Back to Paul – reading through 2 Corinthians recently I was struck by how often Paul mentions grace – 11 times in 13 chapters. In chapter 9:8 Paul says: “And God is able to make all grace abound to you, so that in all things and at all times, having all that you need, you will abound in every good work.” Grace abounds to us, grace is abundant! The spiritual ‘atmosphere’ in which we live is grace. One result is that we flourish. Another is that grace flows on from us to everything around us, like the river flowing out of Eden, sub-dividing and giving life to distant lands. We play a part in the flourishing of others and of the world around.

Is this idealistic – yes! Is it worth contemplating as our purpose in being – Yes!

On a number of occasions Jesus got embroiled in a discussion with the Pharisees about the Sabbath. Remarking on the account of these in on Luke 6:1-11, the Scripture Union commentator says that Jesus “…was reminding His listeners of the foundational purpose of the Sabbath: to promote human flourishing.”  He, Jesus, was redefining Sabbath “…linking it to doing good…“, and aligning it with “…the overarching goal of helping people flourish…“. Therefore, when Jesus healed people, when He fed and taught them, this was Him, as God, giving them their ‘being’, and helping them to flourish. When we do this in our ‘secular’ jobs, for example, we are assisting God in His work of helping humanity flourish.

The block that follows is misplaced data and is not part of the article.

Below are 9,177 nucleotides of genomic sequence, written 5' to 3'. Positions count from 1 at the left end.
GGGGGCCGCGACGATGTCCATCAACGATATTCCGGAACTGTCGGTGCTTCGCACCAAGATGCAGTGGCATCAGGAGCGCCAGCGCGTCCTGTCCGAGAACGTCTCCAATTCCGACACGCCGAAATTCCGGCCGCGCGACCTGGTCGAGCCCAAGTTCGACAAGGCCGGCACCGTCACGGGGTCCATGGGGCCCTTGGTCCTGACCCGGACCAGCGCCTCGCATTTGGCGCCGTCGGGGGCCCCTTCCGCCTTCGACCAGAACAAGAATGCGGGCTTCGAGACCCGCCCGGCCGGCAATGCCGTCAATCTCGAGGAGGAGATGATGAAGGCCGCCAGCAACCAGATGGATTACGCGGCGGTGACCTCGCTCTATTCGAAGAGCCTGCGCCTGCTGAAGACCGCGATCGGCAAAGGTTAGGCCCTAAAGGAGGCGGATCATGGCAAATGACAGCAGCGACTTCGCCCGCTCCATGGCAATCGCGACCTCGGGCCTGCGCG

We sometimes say that we are God’s hands and feet in our world. Based on how I have been reading these Scripture passages, we should have a higher view of what our lives are about. God’s purpose is not just that we should know Him but that our existence is about flourishing and helping creation and all of humanity flourish in this amazing world He has created.

Ethel White was involved in crop research, working with the agri-food industry, and is now a creation care advocate.

Please note that the statements and views expressed in this article are those of the author and do not necessarily represent those of Contemporary Christianity.